Besides not wanting to carry COVID asymptomatically to those that they love and who not immune to the virus, the young are not only at a small risk for hospitalization and death, but we now know that they at a pretty big risk to become “long haulers.”
The Norweigan study included 312 COVID survivors over age 16, with illnesses of varying severity. Overall, at six months, 189 patients, or 61 percent, reported persistent symptoms.
The study, published in Nature Medicine, also showed that of the 61 patients who only had mild illness (not moderate or severe), a stunning 52 percent continued to have symptoms at six months, including:
- loss of taste and smell (28%),
- fatigue (21%),
- trouble breathing (13%),
- impaired cognition (13%), and
- memory problems (11%).
These so-called “long hauler” patients are suffering from what is now called PACS or Post Acute COVID Syndrome, for which there is no proven treatment.
The researchers said their patients’ high rate of persistent fatigue “is striking” and appears higher than what is usually seen after other common viral infections, such as influenza, mononucleosis, and dengue.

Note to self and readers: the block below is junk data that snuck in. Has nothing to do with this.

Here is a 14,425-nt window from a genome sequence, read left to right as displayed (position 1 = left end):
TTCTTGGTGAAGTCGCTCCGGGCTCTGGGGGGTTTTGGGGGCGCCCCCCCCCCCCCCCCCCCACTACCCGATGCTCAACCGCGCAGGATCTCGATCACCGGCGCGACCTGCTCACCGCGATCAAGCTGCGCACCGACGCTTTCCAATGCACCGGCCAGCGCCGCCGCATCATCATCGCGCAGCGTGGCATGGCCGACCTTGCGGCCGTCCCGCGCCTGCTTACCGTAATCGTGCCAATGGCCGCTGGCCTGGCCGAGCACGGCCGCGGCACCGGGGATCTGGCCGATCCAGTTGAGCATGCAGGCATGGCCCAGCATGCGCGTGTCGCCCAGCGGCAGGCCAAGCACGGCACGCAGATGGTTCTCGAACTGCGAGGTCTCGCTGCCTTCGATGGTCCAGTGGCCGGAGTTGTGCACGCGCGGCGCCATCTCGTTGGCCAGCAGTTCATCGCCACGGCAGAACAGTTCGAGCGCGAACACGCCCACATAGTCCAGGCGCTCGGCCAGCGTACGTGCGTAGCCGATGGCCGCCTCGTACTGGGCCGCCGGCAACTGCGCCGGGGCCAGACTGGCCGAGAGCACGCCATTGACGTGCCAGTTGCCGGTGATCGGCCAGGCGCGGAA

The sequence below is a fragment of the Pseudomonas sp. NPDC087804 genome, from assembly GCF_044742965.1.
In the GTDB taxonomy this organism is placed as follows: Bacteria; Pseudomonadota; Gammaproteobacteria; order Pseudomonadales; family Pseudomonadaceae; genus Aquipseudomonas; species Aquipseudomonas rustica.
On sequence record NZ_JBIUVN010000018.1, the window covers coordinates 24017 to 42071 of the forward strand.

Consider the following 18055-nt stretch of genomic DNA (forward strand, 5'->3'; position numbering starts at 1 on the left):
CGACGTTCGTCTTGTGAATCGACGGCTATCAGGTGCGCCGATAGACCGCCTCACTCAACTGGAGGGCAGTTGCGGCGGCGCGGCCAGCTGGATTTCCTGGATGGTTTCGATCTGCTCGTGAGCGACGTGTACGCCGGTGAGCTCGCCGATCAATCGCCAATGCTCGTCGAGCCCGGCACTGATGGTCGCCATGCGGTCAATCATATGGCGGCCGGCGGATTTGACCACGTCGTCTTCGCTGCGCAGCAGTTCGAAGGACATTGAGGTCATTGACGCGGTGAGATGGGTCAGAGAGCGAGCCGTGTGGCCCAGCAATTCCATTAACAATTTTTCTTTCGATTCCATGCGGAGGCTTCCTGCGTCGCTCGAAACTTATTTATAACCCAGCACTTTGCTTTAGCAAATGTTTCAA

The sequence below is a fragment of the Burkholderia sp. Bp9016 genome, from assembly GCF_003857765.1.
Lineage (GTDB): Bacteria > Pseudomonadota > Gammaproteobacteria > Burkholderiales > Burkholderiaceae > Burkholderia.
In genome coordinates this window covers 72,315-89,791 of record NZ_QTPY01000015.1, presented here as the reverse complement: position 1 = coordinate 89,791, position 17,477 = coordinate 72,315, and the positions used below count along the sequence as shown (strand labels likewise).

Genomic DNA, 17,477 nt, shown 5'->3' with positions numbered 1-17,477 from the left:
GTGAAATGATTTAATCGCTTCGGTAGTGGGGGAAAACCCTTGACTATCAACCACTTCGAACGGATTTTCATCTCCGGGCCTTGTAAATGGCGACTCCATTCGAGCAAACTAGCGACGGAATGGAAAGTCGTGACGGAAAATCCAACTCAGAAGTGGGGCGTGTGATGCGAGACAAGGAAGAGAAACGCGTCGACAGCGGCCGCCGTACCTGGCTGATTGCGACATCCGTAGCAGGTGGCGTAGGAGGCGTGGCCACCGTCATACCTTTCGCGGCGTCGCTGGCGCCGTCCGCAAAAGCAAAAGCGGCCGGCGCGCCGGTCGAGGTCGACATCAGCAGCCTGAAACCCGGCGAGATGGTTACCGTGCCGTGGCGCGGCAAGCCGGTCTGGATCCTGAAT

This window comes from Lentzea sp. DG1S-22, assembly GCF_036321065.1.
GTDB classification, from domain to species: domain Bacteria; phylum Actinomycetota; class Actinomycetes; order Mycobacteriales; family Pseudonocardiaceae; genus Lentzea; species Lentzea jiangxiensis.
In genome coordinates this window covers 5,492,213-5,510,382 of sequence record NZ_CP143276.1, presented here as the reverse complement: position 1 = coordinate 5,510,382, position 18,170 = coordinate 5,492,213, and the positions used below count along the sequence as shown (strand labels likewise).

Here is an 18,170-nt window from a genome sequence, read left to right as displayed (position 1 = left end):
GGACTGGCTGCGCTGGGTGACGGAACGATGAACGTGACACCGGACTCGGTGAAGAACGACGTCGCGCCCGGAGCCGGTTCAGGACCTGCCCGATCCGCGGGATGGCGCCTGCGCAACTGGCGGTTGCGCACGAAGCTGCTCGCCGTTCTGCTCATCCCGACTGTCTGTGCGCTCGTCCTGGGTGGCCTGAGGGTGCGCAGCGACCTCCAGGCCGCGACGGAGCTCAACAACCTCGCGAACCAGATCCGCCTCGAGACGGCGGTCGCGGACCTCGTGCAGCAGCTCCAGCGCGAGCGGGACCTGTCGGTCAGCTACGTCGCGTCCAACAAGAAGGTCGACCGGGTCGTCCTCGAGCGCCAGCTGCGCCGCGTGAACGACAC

“Considering the millions of young people infected during the ongoing pandemic,” the researchers told Medscape, “the findings should prompt population-wide mass vaccination” and other infection control measures.
Please pass along this information to any young people you know, age 12 or older, who have not yet had the COVID vaccine.
This blog was accurate as of the day of posting. However, as the COVID-19 pandemic rapidly evolves and the scientific community’s understanding of the novel coronavirus and the COVID vaccine develops, the information above may have changed since it was last updated. While I aim to keep all of my blogs on COVID and the COVID vaccine up to date, please visit online resources provided by the CDC, WHO, and your local public health department to stay informed on the latest news.
© Copyright WLL, INC. 2021. This blog provides a wide variety of general health information only and is not intended to be a substitute for professional medical advice, diagnosis, or treatment from your regular physician. If you are concerned about your health, take what you learn from this blog and meet with your personal doctor to discuss your concerns.